Recovering heavy metals from electroplating wastewater and their conversion into Zn(2)Cr-layered double hydroxide (LDH) for pyrophosphate removal from industrial wastewater.

Affiliation

Fu D(1), Kurniawan TA(2), Avtar R(3), Xu P(4), Othman MHD(5).
Author information:
(1)Key Laboratory of Mine Water Resource Utilization of Anhui Higher Education Institute, School of Resources and Civil Engineering, Suzhou University, Suzhou, 234000, Anhui, PR China; College of the Environment and Ecology, Xiamen University, Xiamen, 361102, Fujian province, PR China.
(2)College of the Environment and Ecology, Xiamen University, Xiamen, 361102, Fujian province, PR China; China-ASEAN College of Marine Sciences, Xiamen University Malaysia, Selangor Darul Ehsan, 43900, Malaysia. Electronic address: [Email]
(3)Faculty of Environment Earth Sciences, Hokkaido University, Sapporo, 060-0810, Japan.
(4)Key Laboratory of Mine Water Resource Utilization of Anhui Higher Education Institute, School of Resources and Civil Engineering, Suzhou University, Suzhou, 234000, Anhui, PR China.
(5)Advanced Membrane Technology Research Centre
(AMTEC), School of Chemical and Energy Engineering, Universiti Teknologi Malaysia, 81310, Skudai, Johor, Malaysia.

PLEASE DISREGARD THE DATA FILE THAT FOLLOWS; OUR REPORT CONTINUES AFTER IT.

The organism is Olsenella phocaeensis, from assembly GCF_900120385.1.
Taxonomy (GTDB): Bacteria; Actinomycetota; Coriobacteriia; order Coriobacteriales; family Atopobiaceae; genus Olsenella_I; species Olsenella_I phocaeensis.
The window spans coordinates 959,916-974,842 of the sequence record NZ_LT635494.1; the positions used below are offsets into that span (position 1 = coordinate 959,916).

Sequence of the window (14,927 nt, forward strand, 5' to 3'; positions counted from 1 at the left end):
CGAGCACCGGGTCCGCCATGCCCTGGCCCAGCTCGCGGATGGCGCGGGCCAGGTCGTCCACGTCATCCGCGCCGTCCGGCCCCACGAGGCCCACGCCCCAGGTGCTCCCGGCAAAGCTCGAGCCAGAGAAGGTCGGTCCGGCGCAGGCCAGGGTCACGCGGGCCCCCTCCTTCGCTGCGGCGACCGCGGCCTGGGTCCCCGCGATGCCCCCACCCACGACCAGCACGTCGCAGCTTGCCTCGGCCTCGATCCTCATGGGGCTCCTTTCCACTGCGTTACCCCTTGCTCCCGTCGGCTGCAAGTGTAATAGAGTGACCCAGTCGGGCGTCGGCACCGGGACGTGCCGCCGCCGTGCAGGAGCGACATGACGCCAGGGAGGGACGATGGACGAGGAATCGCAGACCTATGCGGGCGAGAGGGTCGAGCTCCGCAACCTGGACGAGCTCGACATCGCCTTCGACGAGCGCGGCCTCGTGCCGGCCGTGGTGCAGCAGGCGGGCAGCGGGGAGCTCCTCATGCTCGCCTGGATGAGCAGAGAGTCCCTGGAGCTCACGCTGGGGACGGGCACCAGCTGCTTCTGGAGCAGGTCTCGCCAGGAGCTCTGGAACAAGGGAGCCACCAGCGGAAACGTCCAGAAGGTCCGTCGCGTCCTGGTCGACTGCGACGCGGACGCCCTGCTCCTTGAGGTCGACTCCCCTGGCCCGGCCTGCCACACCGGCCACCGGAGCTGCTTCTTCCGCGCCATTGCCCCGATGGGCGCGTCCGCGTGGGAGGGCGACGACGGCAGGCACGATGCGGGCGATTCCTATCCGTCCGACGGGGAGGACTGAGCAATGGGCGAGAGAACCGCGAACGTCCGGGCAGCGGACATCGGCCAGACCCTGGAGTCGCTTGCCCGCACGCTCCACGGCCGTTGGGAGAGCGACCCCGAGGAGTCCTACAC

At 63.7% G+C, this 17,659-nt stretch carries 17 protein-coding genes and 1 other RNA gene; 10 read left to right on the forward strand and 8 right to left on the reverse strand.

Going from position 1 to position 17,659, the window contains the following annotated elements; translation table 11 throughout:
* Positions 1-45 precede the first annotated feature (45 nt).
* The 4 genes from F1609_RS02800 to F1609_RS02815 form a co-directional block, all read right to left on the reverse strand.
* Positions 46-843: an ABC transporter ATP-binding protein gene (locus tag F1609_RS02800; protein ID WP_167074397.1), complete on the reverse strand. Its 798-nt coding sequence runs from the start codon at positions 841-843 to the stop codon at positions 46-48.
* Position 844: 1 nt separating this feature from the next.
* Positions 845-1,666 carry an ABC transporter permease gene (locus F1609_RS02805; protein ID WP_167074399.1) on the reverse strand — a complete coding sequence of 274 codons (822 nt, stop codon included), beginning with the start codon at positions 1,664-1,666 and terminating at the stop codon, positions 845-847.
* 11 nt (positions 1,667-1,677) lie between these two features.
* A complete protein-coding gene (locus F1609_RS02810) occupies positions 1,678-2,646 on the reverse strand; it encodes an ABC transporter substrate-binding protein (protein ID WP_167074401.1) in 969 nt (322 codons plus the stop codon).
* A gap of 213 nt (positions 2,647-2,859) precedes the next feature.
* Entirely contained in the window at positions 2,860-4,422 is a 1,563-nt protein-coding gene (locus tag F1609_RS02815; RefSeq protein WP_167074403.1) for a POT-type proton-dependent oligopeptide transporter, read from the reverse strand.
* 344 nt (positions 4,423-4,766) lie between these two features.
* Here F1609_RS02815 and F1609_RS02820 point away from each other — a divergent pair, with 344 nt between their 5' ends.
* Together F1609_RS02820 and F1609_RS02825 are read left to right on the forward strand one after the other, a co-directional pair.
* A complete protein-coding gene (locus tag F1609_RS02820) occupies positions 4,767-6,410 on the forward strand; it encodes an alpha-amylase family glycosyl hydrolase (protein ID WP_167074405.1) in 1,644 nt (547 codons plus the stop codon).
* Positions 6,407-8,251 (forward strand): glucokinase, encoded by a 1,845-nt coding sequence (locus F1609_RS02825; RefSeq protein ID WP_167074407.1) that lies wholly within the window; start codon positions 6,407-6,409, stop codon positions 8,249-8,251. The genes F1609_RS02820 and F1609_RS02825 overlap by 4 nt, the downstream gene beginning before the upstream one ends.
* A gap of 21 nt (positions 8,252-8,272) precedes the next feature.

Abstract

This work incorporated technological values into Zn2Cr-layered double hydroxide (LDH), synthesized from unused resources, for removal of pyrophosphate (PP) in electroplating wastewater. To adopt a resource recovery for the remediation of the aquatic environment, the Zn2Cr-LDH was fabricated by co-precipitation from concentrated metals of plating waste that remained as industrial by-products from metal finishing processes. To examine its applicability for water treatment, batch experiments were conducted at optimum M2+/M3+, pH, reaction time, and temperature. To understand the adsorption mechanisms of the PP by the adsorbent, the Zn2Cr-LDH was characterized using Brunauer-Emmett-Teller (BET), X-ray diffraction (XRD), Fourier-transform infrared spectroscopy (FT-IR), scanning electron microscopy/energy dispersive X-ray spectroscopy (SEM/EDS), transmission electron microscopy (TEM), and X-ray photoelectron spectroscopy (XPS) analyses before and after adsorption treatment. An almost complete PP removal was attained by the Zn2Cr-LDH at optimized conditions: 50 mg/L of PP, 1 g/L of adsorbent, pH 6, and 6 h of reaction. Ion exchange controlled the PP removal by the adsorbent at acidic conditions. The PP removal well fitted a pseudo-second-order kinetics and/or the Langmuir isotherm model with 79 mg/g of PP adsorption capacity. The spent Zn2Cr-LDH was regenerated with NaOH with 86% of efficiency for the first cycle. The treated effluents could comply with the discharge limit of <1 mg/L. Overall, the use of the Zn2Cr-LDH as a low-cost adsorbent for wastewater treatment has contributed to national policy that promotes a zero-waste approach for a circular economy (CE) through a resource recovery paradigm.